Cost regulators for the National Health Service in England and Wales have turned down the use of Roche's Avastin for patients with advanced breast cancer because of uncertainties over the drug's survival and quality of life benefits.

Specifically, the National Institute for Health and Clinical Excellence has published draft guidance barring women with metastatic breast cancer access to funding for first-line treatment with Avastin (bevacizumab) in combination with the chemotherapy Xeloda (capecitabine).

Despite clinical evidence showing that the drug is able to increase progression-free survival by just under three months compared with capecitabine alone, its effect on overall survival is much less clear, nor is there any data on its impact on quality of life, the Institute said.

Coupling these uncertainties with the drug's high cost - an average monthly price tag of £3,689 and an incremental cost that is estimated to be above £82,000 per QALY - NICE's appraisal committee concluded that they could not recommend the treatment as an effective use of NHS resources.

"We want to ensure people have access to the best treatments the NHS can afford; bevacizumab has so far not been proven to be clinically or cost-effective, the Institute's chief executive Sir Andrew Dillon explained.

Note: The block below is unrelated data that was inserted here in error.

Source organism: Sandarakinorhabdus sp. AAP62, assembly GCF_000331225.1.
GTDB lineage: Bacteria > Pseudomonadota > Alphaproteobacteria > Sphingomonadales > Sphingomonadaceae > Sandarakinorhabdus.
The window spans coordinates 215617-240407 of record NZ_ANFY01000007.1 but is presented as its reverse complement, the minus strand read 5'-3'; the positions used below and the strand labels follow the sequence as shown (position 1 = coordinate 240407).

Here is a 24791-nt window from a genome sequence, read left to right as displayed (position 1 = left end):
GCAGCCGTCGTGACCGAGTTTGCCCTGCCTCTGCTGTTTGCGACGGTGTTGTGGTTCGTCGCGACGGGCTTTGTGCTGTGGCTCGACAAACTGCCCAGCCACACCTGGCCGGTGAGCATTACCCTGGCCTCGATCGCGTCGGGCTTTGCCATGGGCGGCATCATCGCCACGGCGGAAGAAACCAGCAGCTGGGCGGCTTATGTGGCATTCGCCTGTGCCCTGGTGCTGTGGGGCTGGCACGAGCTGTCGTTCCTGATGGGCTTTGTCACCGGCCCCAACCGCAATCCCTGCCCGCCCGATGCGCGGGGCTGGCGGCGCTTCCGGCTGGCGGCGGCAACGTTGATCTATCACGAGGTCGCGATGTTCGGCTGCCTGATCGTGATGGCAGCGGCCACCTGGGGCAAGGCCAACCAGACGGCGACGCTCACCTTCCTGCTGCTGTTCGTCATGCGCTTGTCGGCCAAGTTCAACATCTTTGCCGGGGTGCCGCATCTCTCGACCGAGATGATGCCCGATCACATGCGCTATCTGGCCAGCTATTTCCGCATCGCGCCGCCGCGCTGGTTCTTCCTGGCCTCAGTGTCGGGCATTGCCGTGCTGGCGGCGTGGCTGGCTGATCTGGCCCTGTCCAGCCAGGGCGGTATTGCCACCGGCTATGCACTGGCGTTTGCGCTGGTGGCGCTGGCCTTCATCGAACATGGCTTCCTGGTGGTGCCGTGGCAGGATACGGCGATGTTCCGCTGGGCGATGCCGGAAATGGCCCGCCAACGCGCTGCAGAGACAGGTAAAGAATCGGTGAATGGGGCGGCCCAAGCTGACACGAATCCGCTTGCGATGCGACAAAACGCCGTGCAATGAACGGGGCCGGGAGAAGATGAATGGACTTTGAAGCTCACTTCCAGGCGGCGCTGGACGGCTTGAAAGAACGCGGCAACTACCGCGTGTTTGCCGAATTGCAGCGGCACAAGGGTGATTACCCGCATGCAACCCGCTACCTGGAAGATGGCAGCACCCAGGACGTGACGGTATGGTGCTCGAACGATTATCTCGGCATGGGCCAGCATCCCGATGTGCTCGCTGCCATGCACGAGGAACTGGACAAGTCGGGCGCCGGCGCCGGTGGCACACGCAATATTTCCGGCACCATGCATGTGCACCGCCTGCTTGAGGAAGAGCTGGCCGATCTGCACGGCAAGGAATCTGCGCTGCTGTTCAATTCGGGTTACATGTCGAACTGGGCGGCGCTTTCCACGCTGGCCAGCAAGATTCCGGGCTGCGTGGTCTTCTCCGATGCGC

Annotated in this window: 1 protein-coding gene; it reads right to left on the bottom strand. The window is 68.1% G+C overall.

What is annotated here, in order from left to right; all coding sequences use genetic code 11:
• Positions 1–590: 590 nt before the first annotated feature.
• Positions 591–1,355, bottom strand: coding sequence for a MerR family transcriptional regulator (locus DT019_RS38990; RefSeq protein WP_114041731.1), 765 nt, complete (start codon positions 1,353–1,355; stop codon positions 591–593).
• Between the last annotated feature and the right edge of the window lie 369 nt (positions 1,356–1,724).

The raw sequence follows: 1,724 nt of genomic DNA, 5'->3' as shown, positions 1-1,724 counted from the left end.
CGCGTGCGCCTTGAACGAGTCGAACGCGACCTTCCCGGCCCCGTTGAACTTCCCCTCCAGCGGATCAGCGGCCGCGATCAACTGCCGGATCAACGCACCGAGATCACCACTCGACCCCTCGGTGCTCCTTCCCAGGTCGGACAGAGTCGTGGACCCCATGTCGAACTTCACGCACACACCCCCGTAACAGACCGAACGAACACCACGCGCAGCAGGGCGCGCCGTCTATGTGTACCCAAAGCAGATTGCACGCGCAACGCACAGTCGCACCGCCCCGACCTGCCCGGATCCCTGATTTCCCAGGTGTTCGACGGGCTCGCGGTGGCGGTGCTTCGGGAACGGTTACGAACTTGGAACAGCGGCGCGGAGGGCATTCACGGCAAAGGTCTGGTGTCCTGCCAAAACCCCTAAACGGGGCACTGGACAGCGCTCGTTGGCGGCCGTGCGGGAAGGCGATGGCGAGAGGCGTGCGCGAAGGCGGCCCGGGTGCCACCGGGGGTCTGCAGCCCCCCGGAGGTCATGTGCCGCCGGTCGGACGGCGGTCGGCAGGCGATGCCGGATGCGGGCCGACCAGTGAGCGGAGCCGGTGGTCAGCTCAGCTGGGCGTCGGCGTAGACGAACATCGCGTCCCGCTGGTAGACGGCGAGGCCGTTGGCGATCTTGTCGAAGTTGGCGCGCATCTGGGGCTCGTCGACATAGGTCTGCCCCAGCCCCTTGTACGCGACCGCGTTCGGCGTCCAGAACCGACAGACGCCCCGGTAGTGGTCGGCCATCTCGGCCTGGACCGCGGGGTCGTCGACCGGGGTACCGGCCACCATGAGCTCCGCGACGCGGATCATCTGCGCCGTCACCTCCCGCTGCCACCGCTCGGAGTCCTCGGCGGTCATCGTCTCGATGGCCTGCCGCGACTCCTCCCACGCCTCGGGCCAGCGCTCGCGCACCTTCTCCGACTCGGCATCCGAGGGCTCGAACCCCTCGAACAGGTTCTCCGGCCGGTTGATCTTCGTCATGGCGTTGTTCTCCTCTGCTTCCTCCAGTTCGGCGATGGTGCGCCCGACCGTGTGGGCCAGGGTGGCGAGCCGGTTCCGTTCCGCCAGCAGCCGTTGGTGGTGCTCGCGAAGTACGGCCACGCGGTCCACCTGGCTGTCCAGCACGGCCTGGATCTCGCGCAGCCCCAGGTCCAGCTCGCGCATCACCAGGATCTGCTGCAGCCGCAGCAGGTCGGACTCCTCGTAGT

Nevertheless, the news will certainly come as a blow to the thousands of patients suffering from the condition, who will no doubt be hoping that additional evidence will be submitted during the current consultation period to overturn the decision. 

In the meantime, decisions on funding Avastin in this setting will be made locally until final guidance is published.

Roche says

In a statement, Roche stressed that Avastin in combination with capecitabine is "an important treatment option for women with breast cancer", which has "demonstrated significant improvements in progression free survival". 

In one subgroup analysis of women treated with a taxane when their disease was at an early stage, PFS more than doubled from 4.2 months to 8.7 months compared to those treated capecitabine alone, and, in this setting, the drug also demonstrated a significant overall survival benefit of 7.9 months compared to capecitabine plus placebo, the firm noted.